Inelastic Dynamic Finite-Element Design of Light Gauge Metal Stud Façade Systems for Blast Loading


See related content

by S. Wood, PE, Weidlinger Associates Inc., 1825 K Street, NW, Suite 350, Washington, DC 20006, wood@wai.com,
P. Van Eepoel, PE, Weidlinger Associates Inc., 1825 K Street, NW, Suite 350, Washington, DC 20006, vaneepoel@wai.com,



Document Type: Proceeding Paper

Part of: Structures Congress 2010:

Abstract: Exterior façades being designed for dynamic blast loadings traditionally have used cast-in-place concrete, precast concrete or reinforced concrete masonry unit construction. These systems, although very effective in resisting blast loading, can add substantial weight and cost to the building's structure. Light gauge metal stud façade systems are commonly used in conventional construction projects because they are relatively light weight, cost effective, and can be constructed in unitized systems pre-fabricated off-site thus minimizing erection and building enclosure schedules. Due to these benefits, their use is becoming more prevalent in blast resistant applications. Light gauge metal stud systems can be designed for blast loads using traditional single degree of freedom (SDOF) dynamic analysis techniques; however, inelastic dynamic finite element modeling (FEM) tools can be used to optimize the design of these flexible and ductile systems, particularly for more complex wall geometries and systems with multiple connected components. Finite element models can provide a more in-depth understanding of the overall wall system behavior, the interaction and phasing of the system components and the sensitivity of the system to variations of connected elements and span lengths.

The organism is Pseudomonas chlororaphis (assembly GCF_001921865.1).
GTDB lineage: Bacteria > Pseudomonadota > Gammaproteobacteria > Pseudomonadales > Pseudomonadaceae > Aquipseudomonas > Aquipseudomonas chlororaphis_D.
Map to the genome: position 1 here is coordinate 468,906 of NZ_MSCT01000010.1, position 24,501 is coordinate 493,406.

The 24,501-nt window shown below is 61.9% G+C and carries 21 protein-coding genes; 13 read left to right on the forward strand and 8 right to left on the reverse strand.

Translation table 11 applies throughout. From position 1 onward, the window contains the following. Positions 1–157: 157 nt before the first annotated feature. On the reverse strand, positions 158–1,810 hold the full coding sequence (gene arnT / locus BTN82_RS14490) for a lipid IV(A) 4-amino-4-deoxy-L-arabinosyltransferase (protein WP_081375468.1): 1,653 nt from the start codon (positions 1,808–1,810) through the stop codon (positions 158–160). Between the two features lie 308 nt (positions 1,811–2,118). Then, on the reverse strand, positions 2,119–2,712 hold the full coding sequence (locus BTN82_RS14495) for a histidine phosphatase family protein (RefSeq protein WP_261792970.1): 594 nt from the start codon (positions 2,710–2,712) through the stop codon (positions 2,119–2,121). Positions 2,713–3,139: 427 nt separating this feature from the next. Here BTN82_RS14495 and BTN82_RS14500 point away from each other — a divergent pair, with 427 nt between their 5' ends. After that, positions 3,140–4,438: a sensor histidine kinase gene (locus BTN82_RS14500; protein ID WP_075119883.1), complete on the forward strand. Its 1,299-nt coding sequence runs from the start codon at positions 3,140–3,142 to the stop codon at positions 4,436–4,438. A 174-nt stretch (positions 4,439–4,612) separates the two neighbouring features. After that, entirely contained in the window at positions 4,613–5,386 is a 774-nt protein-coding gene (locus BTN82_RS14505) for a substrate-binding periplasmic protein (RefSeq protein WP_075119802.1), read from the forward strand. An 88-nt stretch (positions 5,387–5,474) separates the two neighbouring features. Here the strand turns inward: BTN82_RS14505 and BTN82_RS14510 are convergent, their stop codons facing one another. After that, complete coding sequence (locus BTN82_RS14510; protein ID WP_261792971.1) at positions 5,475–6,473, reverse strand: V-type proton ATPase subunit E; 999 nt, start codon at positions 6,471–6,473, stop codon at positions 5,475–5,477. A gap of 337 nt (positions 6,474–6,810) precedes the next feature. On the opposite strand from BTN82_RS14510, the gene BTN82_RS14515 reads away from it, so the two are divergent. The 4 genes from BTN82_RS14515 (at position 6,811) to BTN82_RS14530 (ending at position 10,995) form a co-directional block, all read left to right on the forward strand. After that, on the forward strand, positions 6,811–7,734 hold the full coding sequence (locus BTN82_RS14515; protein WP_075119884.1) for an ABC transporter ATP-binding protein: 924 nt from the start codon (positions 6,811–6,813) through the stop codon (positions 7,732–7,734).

Subject Headings: Dynamic loads | Finite element method | Light (artificial) | Blasting effects | Studs | Metals (chemical) | Inelasticity | Reinforced concrete | Structural systems | Precast concrete | Masonry |

Services: Buy this book/Buy this article

 

Return to search